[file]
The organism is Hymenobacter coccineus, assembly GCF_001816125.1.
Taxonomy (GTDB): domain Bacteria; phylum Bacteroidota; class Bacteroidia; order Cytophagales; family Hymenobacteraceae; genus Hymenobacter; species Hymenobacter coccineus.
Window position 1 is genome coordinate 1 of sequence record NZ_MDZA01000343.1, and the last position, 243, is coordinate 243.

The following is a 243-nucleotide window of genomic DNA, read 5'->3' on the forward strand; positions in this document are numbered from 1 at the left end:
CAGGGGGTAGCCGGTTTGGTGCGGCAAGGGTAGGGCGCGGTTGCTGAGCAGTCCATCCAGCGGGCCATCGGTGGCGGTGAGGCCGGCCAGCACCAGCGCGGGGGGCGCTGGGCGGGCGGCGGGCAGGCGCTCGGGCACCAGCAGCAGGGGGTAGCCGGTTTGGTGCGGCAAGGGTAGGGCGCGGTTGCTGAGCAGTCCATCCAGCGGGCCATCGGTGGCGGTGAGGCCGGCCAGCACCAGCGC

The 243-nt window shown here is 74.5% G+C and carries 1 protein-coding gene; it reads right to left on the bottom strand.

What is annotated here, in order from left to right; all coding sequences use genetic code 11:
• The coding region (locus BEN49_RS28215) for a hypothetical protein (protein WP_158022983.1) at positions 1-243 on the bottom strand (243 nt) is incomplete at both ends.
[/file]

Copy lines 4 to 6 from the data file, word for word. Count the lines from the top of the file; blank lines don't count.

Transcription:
The following is a 243-nucleotide window of genomic DNA, read 5'->3' on the forward strand; positions in this document are numbered from 1 at the left end:
CAGGGGGTAGCCGGTTTGGTGCGGCAAGGGTAGGGCGCGGTTGCTGAGCAGTCCATCCAGCGGGCCATCGGTGGCGGTGAGGCCGGCCAGCACCAGCGCGGGGGGCGCTGGGCGGGCGGCGGGCAGGCGCTCGGGCACCAGCAGCAGGGGGTAGCCGGTTTGGTGCGGCAAGGGTAGGGCGCGGTTGCTGAGCAGTCCATCCAGCGGGCCATCGGTGGCGGTGAGGCCGGCCAGCACCAGCGC

The 243-nt window shown here is 74.5% G+C and carries 1 protein-coding gene; it reads right to left on the bottom strand.